We visit the optometrist once per year to ensure we can read thanks to glasses, but there’s more to eye care than that. In fact, how much do you really know about caring for your eyes? If it isn’t much, check out the tips below to learn all you can today.
Don’t smoke. You probably already know that there are many serious dangers related to cigarette smoking. One of the less-known dangers is developing Age-related Macular Degeneration(AMD). Several scientific studies have shown that the patients who did smoke were much more likely to develop AMD than those who didn’t smoke. Just another reason not to start smoking or to quit today.
A wide-brimmed hat can be your best friend when outdoors, especially when the sun is shining. A hat offers a lot of protection for your face, including areas like your eyelids where sun can sneak in around the edges of glasses. Eyelids are a fairly common place for melanoma to develop, so cover up outdoors with a stylish hat whenever you can.
When selecting an eye care professional, do not skimp when it comes to doing your homework on each prospective doctor’s qualifications. Check their educational background, certifications and licensure to ensure that everything is as represented. Doing these things will help you feel confident when it comes to entrusting the health of your eyes to someone new.
Eat a healthy diet to help take care of your eyes. Certain foods, particularly those high in vitamins C and E, zinc and omega-3 fatty acids can help protect your eyes as you age. Aim for green leafy vegetables, “oily” fish, beans, eggs, nuts, and citrus foods for best results.
Do you have eye problems in your family’s history? Knowing something runs in your family allows your doctor to check for it more frequently. The sooner you consult and eye doctor about hereditary eye issues, the bigger chance you have of minimizing them.
Wear protective eye gear. Sunglasses are great when it comes to protecting your eyes from the sun, but when you’re on the job and need to protect your eyes from sawdust, debris, or sand make sure you wear tougher eye gear than just a pare of goggles. Goggles are a must-have for anyone working in these kinds of environments.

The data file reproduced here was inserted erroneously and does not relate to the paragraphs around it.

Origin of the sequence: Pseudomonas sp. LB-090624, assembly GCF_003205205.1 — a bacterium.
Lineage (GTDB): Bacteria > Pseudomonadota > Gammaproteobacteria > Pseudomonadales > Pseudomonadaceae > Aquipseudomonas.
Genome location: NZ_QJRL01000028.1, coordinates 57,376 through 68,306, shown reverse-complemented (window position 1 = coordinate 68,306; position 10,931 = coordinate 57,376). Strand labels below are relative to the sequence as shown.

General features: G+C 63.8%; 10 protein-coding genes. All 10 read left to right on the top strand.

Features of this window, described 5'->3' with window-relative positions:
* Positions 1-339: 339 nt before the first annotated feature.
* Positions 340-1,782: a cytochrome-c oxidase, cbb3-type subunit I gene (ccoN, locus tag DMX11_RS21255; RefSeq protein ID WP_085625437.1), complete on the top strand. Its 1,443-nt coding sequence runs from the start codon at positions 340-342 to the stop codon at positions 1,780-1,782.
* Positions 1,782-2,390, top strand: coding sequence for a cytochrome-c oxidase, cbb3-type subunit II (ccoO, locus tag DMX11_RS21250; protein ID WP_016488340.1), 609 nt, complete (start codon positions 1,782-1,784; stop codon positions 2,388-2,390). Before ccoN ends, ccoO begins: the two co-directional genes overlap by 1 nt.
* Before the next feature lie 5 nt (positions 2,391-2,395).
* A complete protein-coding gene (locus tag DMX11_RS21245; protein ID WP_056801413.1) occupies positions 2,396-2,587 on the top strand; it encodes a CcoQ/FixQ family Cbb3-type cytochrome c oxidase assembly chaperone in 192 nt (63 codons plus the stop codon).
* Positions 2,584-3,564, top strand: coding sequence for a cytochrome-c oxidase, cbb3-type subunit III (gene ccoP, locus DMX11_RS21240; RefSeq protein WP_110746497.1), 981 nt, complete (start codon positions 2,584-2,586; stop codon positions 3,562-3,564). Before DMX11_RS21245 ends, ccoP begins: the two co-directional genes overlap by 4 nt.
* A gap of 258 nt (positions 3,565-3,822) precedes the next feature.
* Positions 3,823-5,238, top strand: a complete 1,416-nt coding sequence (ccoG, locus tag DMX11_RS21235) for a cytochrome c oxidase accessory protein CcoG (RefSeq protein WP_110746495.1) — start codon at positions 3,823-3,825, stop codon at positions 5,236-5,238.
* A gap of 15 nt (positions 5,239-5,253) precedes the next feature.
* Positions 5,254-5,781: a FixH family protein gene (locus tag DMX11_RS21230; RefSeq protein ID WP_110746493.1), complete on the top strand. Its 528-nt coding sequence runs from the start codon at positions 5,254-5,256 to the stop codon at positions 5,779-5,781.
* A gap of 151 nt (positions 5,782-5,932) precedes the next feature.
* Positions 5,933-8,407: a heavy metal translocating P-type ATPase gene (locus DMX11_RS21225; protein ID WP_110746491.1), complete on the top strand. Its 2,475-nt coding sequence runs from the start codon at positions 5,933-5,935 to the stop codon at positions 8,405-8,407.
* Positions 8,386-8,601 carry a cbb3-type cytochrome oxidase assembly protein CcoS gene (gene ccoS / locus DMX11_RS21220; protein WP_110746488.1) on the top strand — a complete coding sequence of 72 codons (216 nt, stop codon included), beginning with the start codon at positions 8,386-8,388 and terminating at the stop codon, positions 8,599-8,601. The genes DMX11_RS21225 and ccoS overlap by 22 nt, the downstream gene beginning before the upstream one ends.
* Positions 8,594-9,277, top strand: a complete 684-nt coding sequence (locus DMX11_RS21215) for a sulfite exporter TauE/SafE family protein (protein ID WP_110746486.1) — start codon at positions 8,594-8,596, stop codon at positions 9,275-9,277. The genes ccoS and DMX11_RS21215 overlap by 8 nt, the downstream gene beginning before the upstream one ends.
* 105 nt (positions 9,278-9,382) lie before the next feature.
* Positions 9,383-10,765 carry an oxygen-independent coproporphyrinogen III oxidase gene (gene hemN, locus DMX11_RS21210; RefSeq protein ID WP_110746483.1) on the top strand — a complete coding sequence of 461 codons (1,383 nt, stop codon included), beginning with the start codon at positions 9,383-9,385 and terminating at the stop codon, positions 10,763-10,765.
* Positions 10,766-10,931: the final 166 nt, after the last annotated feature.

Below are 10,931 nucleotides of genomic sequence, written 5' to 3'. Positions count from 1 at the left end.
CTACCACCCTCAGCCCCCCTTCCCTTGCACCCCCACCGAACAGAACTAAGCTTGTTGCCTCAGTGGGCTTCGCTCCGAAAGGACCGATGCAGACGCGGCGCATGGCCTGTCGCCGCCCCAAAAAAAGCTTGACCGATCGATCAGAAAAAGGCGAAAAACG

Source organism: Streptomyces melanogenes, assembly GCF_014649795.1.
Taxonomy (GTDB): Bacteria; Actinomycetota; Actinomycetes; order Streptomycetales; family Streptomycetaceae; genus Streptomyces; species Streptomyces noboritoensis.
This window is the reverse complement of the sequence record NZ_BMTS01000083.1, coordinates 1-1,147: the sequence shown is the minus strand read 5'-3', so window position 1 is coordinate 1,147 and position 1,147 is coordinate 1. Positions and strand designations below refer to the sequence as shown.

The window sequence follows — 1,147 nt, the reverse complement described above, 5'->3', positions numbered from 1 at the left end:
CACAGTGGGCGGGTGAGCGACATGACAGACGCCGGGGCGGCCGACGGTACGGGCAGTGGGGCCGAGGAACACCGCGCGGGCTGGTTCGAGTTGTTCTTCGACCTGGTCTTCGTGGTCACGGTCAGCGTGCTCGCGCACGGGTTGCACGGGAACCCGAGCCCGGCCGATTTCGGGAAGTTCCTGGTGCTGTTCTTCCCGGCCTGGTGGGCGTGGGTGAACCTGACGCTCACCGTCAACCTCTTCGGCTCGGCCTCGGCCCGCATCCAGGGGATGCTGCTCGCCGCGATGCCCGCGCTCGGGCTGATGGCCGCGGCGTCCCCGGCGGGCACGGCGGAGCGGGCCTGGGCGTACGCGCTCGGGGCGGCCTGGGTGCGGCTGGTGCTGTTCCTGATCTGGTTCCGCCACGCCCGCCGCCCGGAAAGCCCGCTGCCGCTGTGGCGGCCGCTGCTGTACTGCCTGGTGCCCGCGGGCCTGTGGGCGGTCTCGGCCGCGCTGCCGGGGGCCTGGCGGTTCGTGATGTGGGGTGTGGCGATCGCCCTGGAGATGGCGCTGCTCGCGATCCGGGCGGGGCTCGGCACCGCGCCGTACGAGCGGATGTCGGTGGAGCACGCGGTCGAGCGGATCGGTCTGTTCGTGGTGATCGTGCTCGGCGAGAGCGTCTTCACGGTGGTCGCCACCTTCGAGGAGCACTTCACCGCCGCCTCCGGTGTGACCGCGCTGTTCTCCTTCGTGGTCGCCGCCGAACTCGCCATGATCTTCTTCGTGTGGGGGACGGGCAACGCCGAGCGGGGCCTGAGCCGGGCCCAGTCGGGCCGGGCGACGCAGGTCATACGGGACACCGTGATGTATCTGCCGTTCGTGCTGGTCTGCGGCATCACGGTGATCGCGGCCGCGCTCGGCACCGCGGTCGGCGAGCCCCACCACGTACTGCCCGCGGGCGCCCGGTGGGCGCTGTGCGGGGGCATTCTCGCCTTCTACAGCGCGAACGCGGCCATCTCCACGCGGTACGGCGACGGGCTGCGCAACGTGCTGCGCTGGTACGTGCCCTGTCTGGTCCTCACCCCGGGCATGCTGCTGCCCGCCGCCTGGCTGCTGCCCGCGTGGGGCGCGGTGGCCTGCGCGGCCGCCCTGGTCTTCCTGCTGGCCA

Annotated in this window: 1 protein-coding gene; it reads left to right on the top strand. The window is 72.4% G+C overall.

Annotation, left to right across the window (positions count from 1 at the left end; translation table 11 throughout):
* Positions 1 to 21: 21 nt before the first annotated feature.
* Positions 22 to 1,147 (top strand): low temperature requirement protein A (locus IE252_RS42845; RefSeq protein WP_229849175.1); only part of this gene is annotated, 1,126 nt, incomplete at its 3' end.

Include as many fruits and vegetables as possible in your diet; especially carrots and sweet potatoes which provide beta carotene (Vitamin A). Salmon is high in Omega 3’s and broccoli, brussels sprouts and bell peppers are good sources of Vitamin C. These anti oxidants can help prevent macular degeneration and blindness.
Don’t strain the eyes for too long. When you strain your vision and focus on something, such as a computer or television screen, you typically forget to blink as much as you should. When you don’t blink enough, it means your eyes are getting the lubrication they need, which can lead to more serious problems.
If you wear contact lenses, avoid wearing them while you sleep or for more than 19 hours. Unless you are wearing special lenses that are made for wearing overnight, your contact can deprive your eyes of oxygen and lead to extreme discomfort and possibly serious permanent damage to your sight.
Remember to replace your contact lenses at least once every three months. Two months is actually a much better target, or even one month. Many people forget to replace their contacts as frequently as they should, which later leads to more serious problems in the eyes, such as irritation, ulcers, or infections.
It is important that you visit your optometrist every year to check your vision, but you should also be checking into the health of your eyes. Learning about eye care today will ensure your eyes serve you well tomorrow. Be sure to make use of every tip so you can see the great results.